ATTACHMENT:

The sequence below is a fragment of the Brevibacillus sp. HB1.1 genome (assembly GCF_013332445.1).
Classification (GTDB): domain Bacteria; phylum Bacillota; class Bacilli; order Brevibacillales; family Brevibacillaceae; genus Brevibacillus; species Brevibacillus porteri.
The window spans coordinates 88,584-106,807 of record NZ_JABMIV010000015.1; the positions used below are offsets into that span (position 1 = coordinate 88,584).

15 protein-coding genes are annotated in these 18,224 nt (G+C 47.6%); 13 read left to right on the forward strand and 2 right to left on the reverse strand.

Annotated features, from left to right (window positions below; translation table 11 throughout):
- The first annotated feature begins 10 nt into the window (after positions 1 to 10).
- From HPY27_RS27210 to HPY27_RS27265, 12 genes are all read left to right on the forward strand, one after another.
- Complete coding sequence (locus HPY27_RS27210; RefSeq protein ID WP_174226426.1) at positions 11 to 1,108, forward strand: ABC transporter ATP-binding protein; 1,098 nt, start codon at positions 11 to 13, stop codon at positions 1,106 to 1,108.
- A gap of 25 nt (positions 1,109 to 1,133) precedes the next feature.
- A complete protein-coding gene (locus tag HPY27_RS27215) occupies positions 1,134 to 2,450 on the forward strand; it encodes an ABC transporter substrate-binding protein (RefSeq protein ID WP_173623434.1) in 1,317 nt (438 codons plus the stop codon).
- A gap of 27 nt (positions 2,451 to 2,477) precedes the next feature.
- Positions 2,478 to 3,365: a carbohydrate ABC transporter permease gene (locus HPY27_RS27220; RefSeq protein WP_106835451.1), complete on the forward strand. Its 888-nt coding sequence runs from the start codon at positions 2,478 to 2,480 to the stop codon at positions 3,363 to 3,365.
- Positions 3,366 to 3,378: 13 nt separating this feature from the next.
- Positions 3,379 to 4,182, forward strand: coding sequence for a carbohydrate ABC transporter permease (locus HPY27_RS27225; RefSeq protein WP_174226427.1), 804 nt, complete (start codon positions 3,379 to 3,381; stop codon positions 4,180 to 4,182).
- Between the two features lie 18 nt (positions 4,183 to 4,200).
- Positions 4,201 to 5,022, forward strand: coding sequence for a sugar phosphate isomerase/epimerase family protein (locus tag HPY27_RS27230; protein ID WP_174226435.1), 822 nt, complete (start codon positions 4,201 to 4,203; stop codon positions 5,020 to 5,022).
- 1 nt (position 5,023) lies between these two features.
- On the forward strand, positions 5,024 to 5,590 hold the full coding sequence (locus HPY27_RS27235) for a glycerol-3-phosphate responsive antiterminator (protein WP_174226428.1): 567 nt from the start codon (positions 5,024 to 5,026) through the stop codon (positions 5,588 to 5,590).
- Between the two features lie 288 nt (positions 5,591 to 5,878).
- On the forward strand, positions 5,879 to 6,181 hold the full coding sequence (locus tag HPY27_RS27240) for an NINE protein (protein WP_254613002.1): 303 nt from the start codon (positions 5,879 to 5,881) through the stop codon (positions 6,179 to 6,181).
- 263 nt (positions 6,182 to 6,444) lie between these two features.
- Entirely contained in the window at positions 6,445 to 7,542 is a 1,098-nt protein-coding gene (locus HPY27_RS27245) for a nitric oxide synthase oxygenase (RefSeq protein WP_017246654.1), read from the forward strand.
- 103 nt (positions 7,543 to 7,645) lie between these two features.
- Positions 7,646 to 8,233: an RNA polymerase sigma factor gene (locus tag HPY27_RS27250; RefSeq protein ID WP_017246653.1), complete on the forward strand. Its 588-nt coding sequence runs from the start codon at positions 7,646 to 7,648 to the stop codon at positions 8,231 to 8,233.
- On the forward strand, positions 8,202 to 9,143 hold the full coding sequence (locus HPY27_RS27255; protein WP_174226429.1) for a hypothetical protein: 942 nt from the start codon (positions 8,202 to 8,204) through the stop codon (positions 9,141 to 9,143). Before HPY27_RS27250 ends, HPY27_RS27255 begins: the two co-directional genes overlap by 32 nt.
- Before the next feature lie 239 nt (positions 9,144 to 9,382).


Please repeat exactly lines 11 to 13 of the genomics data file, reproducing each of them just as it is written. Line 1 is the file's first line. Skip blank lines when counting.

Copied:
- A gap of 27 nt (positions 2,451 to 2,477) precedes the next feature.
- Positions 2,478 to 3,365: a carbohydrate ABC transporter permease gene (locus HPY27_RS27220; RefSeq protein WP_106835451.1), complete on the forward strand. Its 888-nt coding sequence runs from the start codon at positions 2,478 to 2,480 to the stop codon at positions 3,363 to 3,365.
- Positions 3,366 to 3,378: 13 nt separating this feature from the next.